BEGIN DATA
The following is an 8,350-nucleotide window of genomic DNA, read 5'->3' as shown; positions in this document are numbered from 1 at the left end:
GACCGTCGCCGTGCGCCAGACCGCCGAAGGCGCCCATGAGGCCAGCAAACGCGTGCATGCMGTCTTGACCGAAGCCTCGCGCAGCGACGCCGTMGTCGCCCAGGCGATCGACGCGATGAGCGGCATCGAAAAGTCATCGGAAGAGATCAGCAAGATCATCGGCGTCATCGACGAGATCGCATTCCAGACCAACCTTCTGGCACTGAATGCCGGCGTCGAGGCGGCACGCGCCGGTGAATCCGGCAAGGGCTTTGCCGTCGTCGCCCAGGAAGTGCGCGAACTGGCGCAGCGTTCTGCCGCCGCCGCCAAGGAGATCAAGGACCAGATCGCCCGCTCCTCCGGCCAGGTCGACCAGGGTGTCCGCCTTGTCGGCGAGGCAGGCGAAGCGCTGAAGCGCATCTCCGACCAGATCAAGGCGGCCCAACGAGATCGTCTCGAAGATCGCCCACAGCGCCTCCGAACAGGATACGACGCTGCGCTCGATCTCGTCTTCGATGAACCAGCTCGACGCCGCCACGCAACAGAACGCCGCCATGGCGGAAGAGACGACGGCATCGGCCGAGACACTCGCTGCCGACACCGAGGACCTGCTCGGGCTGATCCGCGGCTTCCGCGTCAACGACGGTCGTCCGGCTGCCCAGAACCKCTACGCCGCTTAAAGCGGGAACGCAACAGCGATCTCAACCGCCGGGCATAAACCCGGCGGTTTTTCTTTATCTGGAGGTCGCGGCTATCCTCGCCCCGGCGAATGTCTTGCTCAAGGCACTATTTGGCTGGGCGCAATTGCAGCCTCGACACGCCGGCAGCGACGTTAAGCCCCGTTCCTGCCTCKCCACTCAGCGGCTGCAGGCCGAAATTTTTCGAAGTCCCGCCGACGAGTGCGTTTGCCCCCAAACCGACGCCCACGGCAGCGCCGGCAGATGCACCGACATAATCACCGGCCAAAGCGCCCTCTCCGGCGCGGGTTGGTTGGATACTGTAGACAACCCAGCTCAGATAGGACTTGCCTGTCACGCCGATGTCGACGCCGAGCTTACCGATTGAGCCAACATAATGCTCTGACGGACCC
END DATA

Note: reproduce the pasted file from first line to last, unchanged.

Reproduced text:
The following is an 8,350-nucleotide window of genomic DNA, read 5'->3' as shown; positions in this document are numbered from 1 at the left end:
GACCGTCGCCGTGCGCCAGACCGCCGAAGGCGCCCATGAGGCCAGCAAACGCGTGCATGCMGTCTTGACCGAAGCCTCGCGCAGCGACGCCGTMGTCGCCCAGGCGATCGACGCGATGAGCGGCATCGAAAAGTCATCGGAAGAGATCAGCAAGATCATCGGCGTCATCGACGAGATCGCATTCCAGACCAACCTTCTGGCACTGAATGCCGGCGTCGAGGCGGCACGCGCCGGTGAATCCGGCAAGGGCTTTGCCGTCGTCGCCCAGGAAGTGCGCGAACTGGCGCAGCGTTCTGCCGCCGCCGCCAAGGAGATCAAGGACCAGATCGCCCGCTCCTCCGGCCAGGTCGACCAGGGTGTCCGCCTTGTCGGCGAGGCAGGCGAAGCGCTGAAGCGCATCTCCGACCAGATCAAGGCGGCCCAACGAGATCGTCTCGAAGATCGCCCACAGCGCCTCCGAACAGGATACGACGCTGCGCTCGATCTCGTCTTCGATGAACCAGCTCGACGCCGCCACGCAACAGAACGCCGCCATGGCGGAAGAGACGACGGCATCGGCCGAGACACTCGCTGCCGACACCGAGGACCTGCTCGGGCTGATCCGCGGCTTCCGCGTCAACGACGGTCGTCCGGCTGCCCAGAACCKCTACGCCGCTTAAAGCGGGAACGCAACAGCGATCTCAACCGCCGGGCATAAACCCGGCGGTTTTTCTTTATCTGGAGGTCGCGGCTATCCTCGCCCCGGCGAATGTCTTGCTCAAGGCACTATTTGGCTGGGCGCAATTGCAGCCTCGACACGCCGGCAGCGACGTTAAGCCCCGTTCCTGCCTCKCCACTCAGCGGCTGCAGGCCGAAATTTTTCGAAGTCCCGCCGACGAGTGCGTTTGCCCCCAAACCGACGCCCACGGCAGCGCCGGCAGATGCACCGACATAATCACCGGCCAAAGCGCCCTCTCCGGCGCGGGTTGGTTGGATACTGTAGACAACCCAGCTCAGATAGGACTTGCCTGTCACGCCGATGTCGACGCCGAGCTTACCGATTGAGCCAACATAATGCTCTGACGGACCC